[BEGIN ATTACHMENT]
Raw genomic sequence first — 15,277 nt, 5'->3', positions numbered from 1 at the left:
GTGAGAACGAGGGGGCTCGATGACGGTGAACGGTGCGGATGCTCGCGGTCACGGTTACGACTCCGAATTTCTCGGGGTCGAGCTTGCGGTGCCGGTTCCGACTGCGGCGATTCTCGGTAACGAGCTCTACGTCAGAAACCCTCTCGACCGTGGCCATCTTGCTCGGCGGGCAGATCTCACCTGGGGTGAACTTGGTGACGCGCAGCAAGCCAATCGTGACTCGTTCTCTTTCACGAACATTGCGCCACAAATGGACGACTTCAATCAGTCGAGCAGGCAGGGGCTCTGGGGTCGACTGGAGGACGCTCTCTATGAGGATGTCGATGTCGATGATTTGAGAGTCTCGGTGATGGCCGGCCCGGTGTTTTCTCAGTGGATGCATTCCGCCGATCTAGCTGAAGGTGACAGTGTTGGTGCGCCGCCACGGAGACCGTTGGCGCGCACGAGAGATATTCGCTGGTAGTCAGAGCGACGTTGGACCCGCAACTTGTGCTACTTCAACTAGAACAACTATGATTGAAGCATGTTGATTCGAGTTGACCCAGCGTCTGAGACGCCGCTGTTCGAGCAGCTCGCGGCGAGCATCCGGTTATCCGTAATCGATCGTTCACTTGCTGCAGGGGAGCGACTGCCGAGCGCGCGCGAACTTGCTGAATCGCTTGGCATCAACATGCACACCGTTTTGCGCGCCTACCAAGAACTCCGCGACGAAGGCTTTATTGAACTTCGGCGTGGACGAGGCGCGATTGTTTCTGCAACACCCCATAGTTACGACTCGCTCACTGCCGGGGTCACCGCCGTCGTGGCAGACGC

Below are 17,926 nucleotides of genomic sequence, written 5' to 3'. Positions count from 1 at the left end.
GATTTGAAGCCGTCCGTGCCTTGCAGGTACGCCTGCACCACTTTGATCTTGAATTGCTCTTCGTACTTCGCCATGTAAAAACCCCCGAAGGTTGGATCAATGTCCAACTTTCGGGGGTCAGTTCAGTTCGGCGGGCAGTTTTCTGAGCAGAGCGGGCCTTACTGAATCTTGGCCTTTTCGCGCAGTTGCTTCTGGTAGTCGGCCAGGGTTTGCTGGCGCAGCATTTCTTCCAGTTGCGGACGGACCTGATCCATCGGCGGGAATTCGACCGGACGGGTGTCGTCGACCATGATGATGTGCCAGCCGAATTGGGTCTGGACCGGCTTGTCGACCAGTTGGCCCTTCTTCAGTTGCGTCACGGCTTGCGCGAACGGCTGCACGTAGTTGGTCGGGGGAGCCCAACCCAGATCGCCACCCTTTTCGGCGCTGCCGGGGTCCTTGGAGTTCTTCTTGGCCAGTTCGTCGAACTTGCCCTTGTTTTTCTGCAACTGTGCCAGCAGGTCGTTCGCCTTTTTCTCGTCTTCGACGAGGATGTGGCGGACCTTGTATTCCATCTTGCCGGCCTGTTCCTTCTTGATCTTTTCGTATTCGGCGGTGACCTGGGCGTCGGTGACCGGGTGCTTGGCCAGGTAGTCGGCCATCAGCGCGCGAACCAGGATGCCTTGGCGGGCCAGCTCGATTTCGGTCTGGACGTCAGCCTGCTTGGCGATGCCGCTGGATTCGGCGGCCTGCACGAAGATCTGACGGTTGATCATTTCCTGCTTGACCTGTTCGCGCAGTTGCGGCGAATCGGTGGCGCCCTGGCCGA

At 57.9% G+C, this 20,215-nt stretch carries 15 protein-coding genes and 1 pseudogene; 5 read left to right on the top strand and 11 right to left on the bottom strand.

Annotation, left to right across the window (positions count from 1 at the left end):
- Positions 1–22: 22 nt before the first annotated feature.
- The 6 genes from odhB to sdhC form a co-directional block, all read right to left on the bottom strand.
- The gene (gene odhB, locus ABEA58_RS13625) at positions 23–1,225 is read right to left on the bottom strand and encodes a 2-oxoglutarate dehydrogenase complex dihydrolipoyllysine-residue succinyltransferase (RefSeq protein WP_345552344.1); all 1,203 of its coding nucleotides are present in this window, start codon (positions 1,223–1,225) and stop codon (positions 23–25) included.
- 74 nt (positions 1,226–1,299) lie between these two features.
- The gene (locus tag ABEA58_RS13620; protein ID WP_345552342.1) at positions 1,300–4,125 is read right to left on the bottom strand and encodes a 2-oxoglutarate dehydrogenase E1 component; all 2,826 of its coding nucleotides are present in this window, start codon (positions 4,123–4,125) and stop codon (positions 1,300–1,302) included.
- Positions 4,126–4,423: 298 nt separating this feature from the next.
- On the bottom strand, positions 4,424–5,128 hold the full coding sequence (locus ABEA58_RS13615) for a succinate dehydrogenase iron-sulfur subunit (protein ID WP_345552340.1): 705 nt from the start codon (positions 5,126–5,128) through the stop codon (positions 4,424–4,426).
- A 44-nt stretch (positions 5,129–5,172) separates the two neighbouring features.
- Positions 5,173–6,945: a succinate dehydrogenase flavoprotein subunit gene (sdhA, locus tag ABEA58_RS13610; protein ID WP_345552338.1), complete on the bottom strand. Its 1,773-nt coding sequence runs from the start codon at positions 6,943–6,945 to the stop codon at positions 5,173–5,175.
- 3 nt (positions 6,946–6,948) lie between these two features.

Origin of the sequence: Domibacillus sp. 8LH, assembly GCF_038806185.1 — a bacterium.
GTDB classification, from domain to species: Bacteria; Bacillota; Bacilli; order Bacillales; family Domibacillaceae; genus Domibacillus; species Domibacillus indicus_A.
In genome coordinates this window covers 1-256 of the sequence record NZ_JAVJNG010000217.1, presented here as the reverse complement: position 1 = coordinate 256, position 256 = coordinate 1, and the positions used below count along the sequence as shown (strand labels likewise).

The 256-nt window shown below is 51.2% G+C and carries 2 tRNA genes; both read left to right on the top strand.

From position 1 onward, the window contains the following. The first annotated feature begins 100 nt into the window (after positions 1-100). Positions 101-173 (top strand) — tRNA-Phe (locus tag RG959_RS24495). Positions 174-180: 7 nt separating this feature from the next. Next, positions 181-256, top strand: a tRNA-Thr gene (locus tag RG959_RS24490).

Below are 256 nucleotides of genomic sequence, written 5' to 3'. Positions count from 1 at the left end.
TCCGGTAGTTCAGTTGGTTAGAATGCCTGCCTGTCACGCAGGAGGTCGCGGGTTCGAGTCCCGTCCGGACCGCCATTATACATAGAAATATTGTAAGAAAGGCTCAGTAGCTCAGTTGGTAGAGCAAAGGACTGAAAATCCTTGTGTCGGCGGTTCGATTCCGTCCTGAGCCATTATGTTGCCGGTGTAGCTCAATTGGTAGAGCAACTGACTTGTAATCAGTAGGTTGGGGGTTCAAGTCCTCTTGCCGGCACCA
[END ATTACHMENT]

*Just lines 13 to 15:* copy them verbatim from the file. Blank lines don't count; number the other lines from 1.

- On the bottom strand, positions 4,424–5,128 hold the full coding sequence (locus ABEA58_RS13615) for a succinate dehydrogenase iron-sulfur subunit (protein ID WP_345552340.1): 705 nt from the start codon (positions 5,126–5,128) through the stop codon (positions 4,424–4,426).
- A 44-nt stretch (positions 5,129–5,172) separates the two neighbouring features.
- Positions 5,173–6,945: a succinate dehydrogenase flavoprotein subunit gene (sdhA, locus tag ABEA58_RS13610; protein ID WP_345552338.1), complete on the bottom strand. Its 1,773-nt coding sequence runs from the start codon at positions 6,943–6,945 to the stop codon at positions 5,173–5,175.